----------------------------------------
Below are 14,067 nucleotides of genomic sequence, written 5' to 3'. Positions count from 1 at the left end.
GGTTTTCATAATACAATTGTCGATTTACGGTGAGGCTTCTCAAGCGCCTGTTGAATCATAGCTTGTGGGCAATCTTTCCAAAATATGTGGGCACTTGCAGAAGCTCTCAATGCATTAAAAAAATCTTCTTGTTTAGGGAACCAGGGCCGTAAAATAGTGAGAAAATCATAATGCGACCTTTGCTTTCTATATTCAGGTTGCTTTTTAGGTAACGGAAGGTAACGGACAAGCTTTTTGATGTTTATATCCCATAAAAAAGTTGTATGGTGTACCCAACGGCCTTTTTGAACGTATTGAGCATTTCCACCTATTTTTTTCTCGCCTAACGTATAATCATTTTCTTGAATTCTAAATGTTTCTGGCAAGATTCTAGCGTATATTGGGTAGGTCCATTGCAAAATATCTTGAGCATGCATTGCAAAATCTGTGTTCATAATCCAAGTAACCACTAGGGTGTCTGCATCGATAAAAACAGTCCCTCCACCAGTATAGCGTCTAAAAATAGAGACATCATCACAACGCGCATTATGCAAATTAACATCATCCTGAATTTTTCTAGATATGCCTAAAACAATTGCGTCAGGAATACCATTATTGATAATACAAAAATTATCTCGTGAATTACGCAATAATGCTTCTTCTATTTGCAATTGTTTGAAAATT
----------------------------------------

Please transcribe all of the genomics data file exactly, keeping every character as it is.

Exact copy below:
Below are 14,067 nucleotides of genomic sequence, written 5' to 3'. Positions count from 1 at the left end.
GGTTTTCATAATACAATTGTCGATTTACGGTGAGGCTTCTCAAGCGCCTGTTGAATCATAGCTTGTGGGCAATCTTTCCAAAATATGTGGGCACTTGCAGAAGCTCTCAATGCATTAAAAAAATCTTCTTGTTTAGGGAACCAGGGCCGTAAAATAGTGAGAAAATCATAATGCGACCTTTGCTTTCTATATTCAGGTTGCTTTTTAGGTAACGGAAGGTAACGGACAAGCTTTTTGATGTTTATATCCCATAAAAAAGTTGTATGGTGTACCCAACGGCCTTTTTGAACGTATTGAGCATTTCCACCTATTTTTTTCTCGCCTAACGTATAATCATTTTCTTGAATTCTAAATGTTTCTGGCAAGATTCTAGCGTATATTGGGTAGGTCCATTGCAAAATATCTTGAGCATGCATTGCAAAATCTGTGTTCATAATCCAAGTAACCACTAGGGTGTCTGCATCGATAAAAACAGTCCCTCCACCAGTATAGCGTCTAAAAATAGAGACATCATCACAACGCGCATTATGCAAATTAACATCATCCTGAATTTTTCTAGATATGCCTAAAACAATTGCGTCAGGAATACCATTATTGATAATACAAAAATTATCTCGTGAATTACGCAATAATGCTTCTTCTATTTGCAATTGTTTGAAAATT